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    Quote Originally posted by boiker
    Joliet, Aurora, Elgin, and Waukeegan are the original satellite edge cities.

    Naperville is just an overgrown small town.
    Even though they were original satellite 'edge cities' of Chicagoland, they would all be little more than equals of Manitowoc, WI, Whitewater, WI, Freeport, IL, Pontiac, IL, etc, had downtown Chicago not been there with its convenient commuter rail connections. Of the four, only Waukegan is NOT an old 'terminal' station on the current METRA system (their line continues on one more city to Kenosha, WI).

    Pushing it even farther, perhaps they would be more like pre-suburban (<1965 or so) Schaumburg, IL, a tiny farming village of about 1500 residents, instead.

    I fully agree with jpjob's post, no 'suburb' exists in a vacuum. Metro areas are all basically single 'cities' with multiple governments.

    Mike

  7. #7
    Unfrozen Caveman Planner mendelman's avatar
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    Quote Originally posted by jpjob
    [snip]...Do they really think if that central core city falls apart it won't negatively affect them? Detroits pitiful condition has no negative affect on it's surrounding suburban area? On the State of Michigan, the midwest and the country as a whole?
    Are you sure about your assumation in terms of Detroit and Metro Detroit?

    The City of Detroit fell and (recently) stabilized, but the suburban metro area has done nothing but expand and prosper. The failure of the central city has had only a positive affect on the growth and prosperity of the suburban municipalities. As people, factories, and businesses left the City, they simply went to the undeveloped suburbs. Now, the suburbs are booming and the City is no longer central. It is simply just another node within the multi-nodal Detroit Metro region.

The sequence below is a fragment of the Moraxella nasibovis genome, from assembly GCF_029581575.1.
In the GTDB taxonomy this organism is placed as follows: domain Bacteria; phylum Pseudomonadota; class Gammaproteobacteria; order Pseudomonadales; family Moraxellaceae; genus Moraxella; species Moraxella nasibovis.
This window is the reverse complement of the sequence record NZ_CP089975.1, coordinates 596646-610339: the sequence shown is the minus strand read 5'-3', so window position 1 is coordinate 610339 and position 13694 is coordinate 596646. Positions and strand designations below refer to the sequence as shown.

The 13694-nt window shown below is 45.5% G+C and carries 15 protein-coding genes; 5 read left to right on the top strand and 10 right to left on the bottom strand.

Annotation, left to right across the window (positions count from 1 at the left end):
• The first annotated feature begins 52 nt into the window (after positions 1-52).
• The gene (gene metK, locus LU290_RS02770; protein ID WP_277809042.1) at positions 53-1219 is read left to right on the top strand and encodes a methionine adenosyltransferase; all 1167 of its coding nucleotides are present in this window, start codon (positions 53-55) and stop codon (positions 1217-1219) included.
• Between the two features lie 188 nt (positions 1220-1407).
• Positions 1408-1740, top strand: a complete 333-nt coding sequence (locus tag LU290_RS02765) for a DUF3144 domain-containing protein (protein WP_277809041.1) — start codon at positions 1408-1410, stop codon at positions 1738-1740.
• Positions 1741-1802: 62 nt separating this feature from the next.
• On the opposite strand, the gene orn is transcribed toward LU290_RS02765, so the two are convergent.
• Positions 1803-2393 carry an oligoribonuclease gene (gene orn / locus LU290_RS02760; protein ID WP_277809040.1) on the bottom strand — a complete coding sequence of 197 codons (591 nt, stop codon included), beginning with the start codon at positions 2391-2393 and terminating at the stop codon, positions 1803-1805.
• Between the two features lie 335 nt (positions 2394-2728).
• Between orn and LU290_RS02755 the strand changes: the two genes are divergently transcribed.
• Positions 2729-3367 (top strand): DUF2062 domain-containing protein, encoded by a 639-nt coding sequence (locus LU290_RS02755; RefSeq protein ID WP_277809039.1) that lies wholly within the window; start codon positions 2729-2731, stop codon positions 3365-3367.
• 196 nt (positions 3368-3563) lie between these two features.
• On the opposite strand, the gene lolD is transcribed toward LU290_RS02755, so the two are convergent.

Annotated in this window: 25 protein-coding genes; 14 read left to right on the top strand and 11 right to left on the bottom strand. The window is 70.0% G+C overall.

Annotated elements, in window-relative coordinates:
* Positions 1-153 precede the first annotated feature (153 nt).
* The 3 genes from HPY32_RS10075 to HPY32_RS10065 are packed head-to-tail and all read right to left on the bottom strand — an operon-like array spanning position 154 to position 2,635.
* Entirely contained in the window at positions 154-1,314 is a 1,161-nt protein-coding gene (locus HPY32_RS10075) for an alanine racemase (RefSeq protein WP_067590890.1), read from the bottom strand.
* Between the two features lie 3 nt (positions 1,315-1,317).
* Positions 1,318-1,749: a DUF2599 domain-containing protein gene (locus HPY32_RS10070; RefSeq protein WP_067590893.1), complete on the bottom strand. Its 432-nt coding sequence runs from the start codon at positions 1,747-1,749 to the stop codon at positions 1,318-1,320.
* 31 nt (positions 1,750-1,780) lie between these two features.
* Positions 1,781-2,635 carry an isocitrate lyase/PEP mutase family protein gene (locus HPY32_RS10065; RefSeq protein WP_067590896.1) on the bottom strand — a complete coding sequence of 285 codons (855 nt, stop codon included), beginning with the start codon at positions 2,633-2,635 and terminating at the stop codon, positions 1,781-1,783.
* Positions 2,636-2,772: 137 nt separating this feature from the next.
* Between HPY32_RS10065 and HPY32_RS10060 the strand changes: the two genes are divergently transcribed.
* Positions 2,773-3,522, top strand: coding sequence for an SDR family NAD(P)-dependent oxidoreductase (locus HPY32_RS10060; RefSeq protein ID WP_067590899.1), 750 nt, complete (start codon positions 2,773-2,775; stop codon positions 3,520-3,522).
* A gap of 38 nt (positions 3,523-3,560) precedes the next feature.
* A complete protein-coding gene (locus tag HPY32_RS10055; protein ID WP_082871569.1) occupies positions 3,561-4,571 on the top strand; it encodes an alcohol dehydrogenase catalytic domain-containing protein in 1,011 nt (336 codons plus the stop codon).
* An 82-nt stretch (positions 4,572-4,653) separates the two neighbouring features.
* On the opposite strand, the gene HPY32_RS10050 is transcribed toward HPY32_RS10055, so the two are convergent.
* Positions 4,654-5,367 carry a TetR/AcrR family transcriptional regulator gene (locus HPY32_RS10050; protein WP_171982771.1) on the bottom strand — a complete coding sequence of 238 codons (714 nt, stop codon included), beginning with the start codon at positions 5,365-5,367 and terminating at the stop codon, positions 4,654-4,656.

Troy, MI could definitely survive without Detroit.

    Though, Detroit may be an outlier in this theory.

    EDIT: Your last sentence is rather sweeping.
    Last edited by mendelman; 23 Aug 2004 at 1:34 PM.
    I'm sorry. Is my bias showing?

    The ends can justify the means.

  8. #8
    Cyburbian mgk920's avatar
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    Quote Originally posted by mendelman
    Are you sure about your assumation in terms of Detroit and Metro Detroit?

    The City of Detroit fell and (recently) stabilized, but the suburban metro area has done nothing but expand and prosper. The failure of the central city has had only a positive affect on the growth and prosperity of the suburban municipalities. As people, factories, and businesses left the City, they simply went to the undeveloped suburbs. Now, the suburbs are booming and the City is no longer central. It is simply just another node within the multi-nodal Detroit Metro region.

    Troy, MI could definitely survive without Detroit.

    Though, Detroit may be an outlier in this theory.

    EDIT: Oh, and your last sentence is a rather sweeping.
    I would think that if Detroit was not there, what is now the City of Troy, MI would still be there, but only as a very rural township with maybe 1,000 residents.

    Mike

  9. #9
    Unfrozen Caveman Planner mendelman's avatar
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    Quote Originally posted by mgk920
    I would think that if Detroit was not there, what is now the City of Troy, MI would still be there, but only as a very rural township with maybe 1,000 residents.

    Mike
    How are we thinking about this question? Are we thinking about it as "if Detroit wasn't there in 1930, then..." But I think the original question was asking about the interconnectedness of cities/places at present.

    You are right - if Detroit hadn't been the industrial powerhouse it was during the first half of the 20th century, than Troy wouldn't be what it is now, but, at present, Troy could definitely weather a continued decline of Detroit. Troy would be hurt much more by loss of KMart than it would be by loss of Detroit.
    I'm sorry. Is my bias showing?

    The ends can justify the means.